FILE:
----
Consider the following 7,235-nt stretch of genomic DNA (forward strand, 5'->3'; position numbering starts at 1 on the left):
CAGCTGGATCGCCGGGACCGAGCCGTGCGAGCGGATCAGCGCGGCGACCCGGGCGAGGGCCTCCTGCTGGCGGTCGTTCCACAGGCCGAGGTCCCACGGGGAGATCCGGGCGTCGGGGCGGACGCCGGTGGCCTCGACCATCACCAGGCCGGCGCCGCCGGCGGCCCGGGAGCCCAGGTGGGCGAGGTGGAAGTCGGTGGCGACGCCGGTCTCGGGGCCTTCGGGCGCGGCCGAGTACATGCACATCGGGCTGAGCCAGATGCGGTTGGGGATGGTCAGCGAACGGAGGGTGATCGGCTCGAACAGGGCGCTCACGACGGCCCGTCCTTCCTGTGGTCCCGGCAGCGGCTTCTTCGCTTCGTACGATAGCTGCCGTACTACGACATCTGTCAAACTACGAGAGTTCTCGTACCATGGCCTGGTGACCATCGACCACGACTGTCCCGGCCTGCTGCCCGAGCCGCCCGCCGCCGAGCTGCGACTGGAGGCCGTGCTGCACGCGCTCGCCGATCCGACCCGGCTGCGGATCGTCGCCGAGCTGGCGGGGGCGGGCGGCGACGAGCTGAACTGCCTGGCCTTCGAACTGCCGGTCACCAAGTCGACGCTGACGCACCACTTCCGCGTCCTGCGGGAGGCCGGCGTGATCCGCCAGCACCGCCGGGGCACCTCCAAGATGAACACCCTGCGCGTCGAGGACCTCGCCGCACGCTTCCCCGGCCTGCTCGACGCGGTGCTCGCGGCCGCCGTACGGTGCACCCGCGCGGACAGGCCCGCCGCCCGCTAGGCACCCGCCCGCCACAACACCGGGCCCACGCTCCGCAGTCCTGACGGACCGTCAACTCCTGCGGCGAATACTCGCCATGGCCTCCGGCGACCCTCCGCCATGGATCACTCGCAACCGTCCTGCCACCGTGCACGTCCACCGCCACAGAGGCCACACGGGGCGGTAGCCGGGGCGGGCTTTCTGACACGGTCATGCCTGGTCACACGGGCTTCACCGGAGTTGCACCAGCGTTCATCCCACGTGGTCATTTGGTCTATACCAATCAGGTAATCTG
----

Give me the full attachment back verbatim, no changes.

Consider the following 7,235-nt stretch of genomic DNA (forward strand, 5'->3'; position numbering starts at 1 on the left):
CAGCTGGATCGCCGGGACCGAGCCGTGCGAGCGGATCAGCGCGGCGACCCGGGCGAGGGCCTCCTGCTGGCGGTCGTTCCACAGGCCGAGGTCCCACGGGGAGATCCGGGCGTCGGGGCGGACGCCGGTGGCCTCGACCATCACCAGGCCGGCGCCGCCGGCGGCCCGGGAGCCCAGGTGGGCGAGGTGGAAGTCGGTGGCGACGCCGGTCTCGGGGCCTTCGGGCGCGGCCGAGTACATGCACATCGGGCTGAGCCAGATGCGGTTGGGGATGGTCAGCGAACGGAGGGTGATCGGCTCGAACAGGGCGCTCACGACGGCCCGTCCTTCCTGTGGTCCCGGCAGCGGCTTCTTCGCTTCGTACGATAGCTGCCGTACTACGACATCTGTCAAACTACGAGAGTTCTCGTACCATGGCCTGGTGACCATCGACCACGACTGTCCCGGCCTGCTGCCCGAGCCGCCCGCCGCCGAGCTGCGACTGGAGGCCGTGCTGCACGCGCTCGCCGATCCGACCCGGCTGCGGATCGTCGCCGAGCTGGCGGGGGCGGGCGGCGACGAGCTGAACTGCCTGGCCTTCGAACTGCCGGTCACCAAGTCGACGCTGACGCACCACTTCCGCGTCCTGCGGGAGGCCGGCGTGATCCGCCAGCACCGCCGGGGCACCTCCAAGATGAACACCCTGCGCGTCGAGGACCTCGCCGCACGCTTCCCCGGCCTGCTCGACGCGGTGCTCGCGGCCGCCGTACGGTGCACCCGCGCGGACAGGCCCGCCGCCCGCTAGGCACCCGCCCGCCACAACACCGGGCCCACGCTCCGCAGTCCTGACGGACCGTCAACTCCTGCGGCGAATACTCGCCATGGCCTCCGGCGACCCTCCGCCATGGATCACTCGCAACCGTCCTGCCACCGTGCACGTCCACCGCCACAGAGGCCACACGGGGCGGTAGCCGGGGCGGGCTTTCTGACACGGTCATGCCTGGTCACACGGGCTTCACCGGAGTTGCACCAGCGTTCATCCCACGTGGTCATTTGGTCTATACCAATCAGGTAATCTG